That’s because the little-known phone-maker scooped the top spot for smartphone sales in China last year, for the first time, fractionally beating out its sister company Vivo and heavyweight Huawei. Apple and Xiaomi, two massive names, meanwhile, posted their first annual shipment declines, highlighting the different struggles that both companies face in The Middle Kingdom.
Oppo and Vivo are both owned by Guangzhou-based company BBK, and they have steadily developed a strong presence in China, and markets like India and Southeast Asia. That’s through well designed phones that adopt new technology, like AMOLED screens, but are priced well below the iPhone. Most importantly, they use aggressive advertising campaigns and offline sales channels to reach prospective customers. All in all, the approach is similar to the tactics that have worked for Samsung.
A new report from IDC found that this strategy propelled Oppo’s annual sales in China to 78.4 million, up 122 percent year-on-year, first on the list, while Vivo sat slightly lower in third with 69.2 million shipments, up 97 percent. Sandwiched between the two is Huawei, with 76.6 million shipments. Apple and Xiaomi round out the top five.
According to IDC, Oppo and Vivo combined account for nearly one-third of the Chinese smartphone market, which is the world’s largest based on sales. That’s quite a staggering feat considering the competition — Samsung and Lenovo are among the many that didn’t make it into IDC’s tracker.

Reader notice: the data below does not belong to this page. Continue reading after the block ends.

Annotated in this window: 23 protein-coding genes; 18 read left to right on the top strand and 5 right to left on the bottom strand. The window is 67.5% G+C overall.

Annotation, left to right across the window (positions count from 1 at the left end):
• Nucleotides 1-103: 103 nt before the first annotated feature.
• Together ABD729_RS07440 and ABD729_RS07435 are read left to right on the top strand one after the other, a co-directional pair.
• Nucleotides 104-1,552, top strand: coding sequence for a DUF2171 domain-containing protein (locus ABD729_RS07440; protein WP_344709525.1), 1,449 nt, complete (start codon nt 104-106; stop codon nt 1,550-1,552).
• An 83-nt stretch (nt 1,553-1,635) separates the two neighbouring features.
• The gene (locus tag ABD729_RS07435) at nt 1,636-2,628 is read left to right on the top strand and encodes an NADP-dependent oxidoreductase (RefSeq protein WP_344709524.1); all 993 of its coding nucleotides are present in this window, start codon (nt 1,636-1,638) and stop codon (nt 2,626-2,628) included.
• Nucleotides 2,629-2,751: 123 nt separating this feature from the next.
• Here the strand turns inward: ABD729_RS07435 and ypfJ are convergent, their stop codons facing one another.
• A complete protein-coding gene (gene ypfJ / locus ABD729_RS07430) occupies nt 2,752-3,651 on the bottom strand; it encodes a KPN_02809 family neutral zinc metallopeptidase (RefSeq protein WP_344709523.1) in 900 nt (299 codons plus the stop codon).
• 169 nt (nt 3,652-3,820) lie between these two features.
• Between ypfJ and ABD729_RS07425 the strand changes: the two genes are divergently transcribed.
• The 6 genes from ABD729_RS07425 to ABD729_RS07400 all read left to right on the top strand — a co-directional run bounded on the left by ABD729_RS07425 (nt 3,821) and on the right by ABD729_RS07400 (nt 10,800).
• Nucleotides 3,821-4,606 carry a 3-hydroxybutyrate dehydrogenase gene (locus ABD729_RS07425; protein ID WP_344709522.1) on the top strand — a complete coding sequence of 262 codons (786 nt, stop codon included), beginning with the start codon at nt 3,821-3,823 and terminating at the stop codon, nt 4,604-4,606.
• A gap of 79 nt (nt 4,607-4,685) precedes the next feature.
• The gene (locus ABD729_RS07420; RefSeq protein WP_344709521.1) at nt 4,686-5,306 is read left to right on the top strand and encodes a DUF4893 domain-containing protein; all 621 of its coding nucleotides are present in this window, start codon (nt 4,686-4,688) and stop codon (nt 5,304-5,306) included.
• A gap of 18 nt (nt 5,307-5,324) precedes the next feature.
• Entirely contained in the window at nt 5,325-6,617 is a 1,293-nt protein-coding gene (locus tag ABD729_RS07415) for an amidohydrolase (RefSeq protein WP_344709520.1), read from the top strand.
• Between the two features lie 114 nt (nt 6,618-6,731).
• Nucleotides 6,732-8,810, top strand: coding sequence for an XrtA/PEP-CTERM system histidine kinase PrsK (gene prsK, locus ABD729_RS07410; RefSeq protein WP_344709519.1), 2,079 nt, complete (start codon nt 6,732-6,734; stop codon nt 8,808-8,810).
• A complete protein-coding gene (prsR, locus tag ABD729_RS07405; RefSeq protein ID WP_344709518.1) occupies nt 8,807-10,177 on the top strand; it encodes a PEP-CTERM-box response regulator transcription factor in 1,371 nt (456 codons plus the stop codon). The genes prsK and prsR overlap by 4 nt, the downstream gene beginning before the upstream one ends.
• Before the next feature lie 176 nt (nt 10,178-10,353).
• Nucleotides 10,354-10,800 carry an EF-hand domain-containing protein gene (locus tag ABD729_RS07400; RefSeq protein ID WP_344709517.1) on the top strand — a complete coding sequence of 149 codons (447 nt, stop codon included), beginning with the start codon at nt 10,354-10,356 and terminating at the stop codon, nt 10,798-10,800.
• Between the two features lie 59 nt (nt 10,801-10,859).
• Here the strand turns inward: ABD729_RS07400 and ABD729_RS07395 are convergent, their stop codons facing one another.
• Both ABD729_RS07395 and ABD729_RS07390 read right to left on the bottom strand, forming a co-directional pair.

It was widely assumed that Xiaomi didn’t have a great 2016. The company declined to reveal annual sales figures for the first time, and its CEO acknowledged it had grown too quickly with expectations too lofty. IDC estimates its annual sales in China, which accounts for the bulk of its business, were down by nearly 10 percent. That suggests that Xiaomi’s 2016 total was well short of the 70 million-plus sales it carded in 2015.
But Xiaomi is looking to push itself forward in different ways now. CEO Lei Jun said last month that it will focus on expanding its retail footprint — perhaps inspired by the success of Vivo and Oppo — and IDC sees much merit there.
“There is no longer a single channel that is seeing exponential growth for smartphones unlike previous years. Most brands are now using a combination of channels to increase their shipments,” it added.
As for Apple, we know from its recent earnings that the company had another underwhelming quarter in China. iPhone sales declined 12 percent year-on-year during the period, in stark contrast to record sales numbers elsewhere in the world.
Despite its first annual decline in sales in China, according to IDC’s numbers, the analyst firm is positive about Apple’s position in the country. In its analysis, it argued that mid- and low-end smartphone firms like Oppo and Vivo haven’t stolen its marketshare, but instead existing Apple owners are waiting for a phone that is truly worth paying to upgrade.
“Most Apple users are expected to be holding out for the new iPhone that will be launched this year, and that will help the brand to see a growth in 2017,” IDC said. “Apple’s 10-year anniversary iPhone will also likely attract some of the high-end Android users in China to convert to an iPhone.”